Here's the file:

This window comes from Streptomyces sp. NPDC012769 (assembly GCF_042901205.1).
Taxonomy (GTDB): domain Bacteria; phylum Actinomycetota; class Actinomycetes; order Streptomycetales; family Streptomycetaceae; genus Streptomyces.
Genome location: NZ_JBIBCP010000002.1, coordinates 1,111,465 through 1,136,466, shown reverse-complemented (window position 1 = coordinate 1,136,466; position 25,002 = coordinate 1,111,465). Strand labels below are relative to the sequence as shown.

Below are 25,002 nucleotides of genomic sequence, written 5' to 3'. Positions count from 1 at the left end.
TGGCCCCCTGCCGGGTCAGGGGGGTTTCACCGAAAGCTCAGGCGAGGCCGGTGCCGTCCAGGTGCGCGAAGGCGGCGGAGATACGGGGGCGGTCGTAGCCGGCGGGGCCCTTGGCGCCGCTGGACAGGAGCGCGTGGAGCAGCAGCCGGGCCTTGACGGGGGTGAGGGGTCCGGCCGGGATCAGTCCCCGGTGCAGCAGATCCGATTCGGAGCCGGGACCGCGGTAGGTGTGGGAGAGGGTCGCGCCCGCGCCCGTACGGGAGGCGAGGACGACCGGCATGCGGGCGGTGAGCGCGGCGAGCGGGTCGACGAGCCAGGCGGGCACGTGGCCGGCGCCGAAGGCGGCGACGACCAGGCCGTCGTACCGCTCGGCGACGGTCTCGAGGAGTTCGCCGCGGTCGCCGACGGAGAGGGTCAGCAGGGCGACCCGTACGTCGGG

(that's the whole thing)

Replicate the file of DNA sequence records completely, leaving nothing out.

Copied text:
This window comes from Streptomyces sp. NPDC012769 (assembly GCF_042901205.1).
Taxonomy (GTDB): domain Bacteria; phylum Actinomycetota; class Actinomycetes; order Streptomycetales; family Streptomycetaceae; genus Streptomyces.
Genome location: NZ_JBIBCP010000002.1, coordinates 1,111,465 through 1,136,466, shown reverse-complemented (window position 1 = coordinate 1,136,466; position 25,002 = coordinate 1,111,465). Strand labels below are relative to the sequence as shown.

Below are 25,002 nucleotides of genomic sequence, written 5' to 3'. Positions count from 1 at the left end.
TGGCCCCCTGCCGGGTCAGGGGGGTTTCACCGAAAGCTCAGGCGAGGCCGGTGCCGTCCAGGTGCGCGAAGGCGGCGGAGATACGGGGGCGGTCGTAGCCGGCGGGGCCCTTGGCGCCGCTGGACAGGAGCGCGTGGAGCAGCAGCCGGGCCTTGACGGGGGTGAGGGGTCCGGCCGGGATCAGTCCCCGGTGCAGCAGATCCGATTCGGAGCCGGGACCGCGGTAGGTGTGGGAGAGGGTCGCGCCCGCGCCCGTACGGGAGGCGAGGACGACCGGCATGCGGGCGGTGAGCGCGGCGAGCGGGTCGACGAGCCAGGCGGGCACGTGGCCGGCGCCGAAGGCGGCGACGACCAGGCCGTCGTACCGCTCGGCGACGGTCTCGAGGAGTTCGCCGCGGTCGCCGACGGAGAGGGTCAGCAGGGCGACCCGTACGTCGGG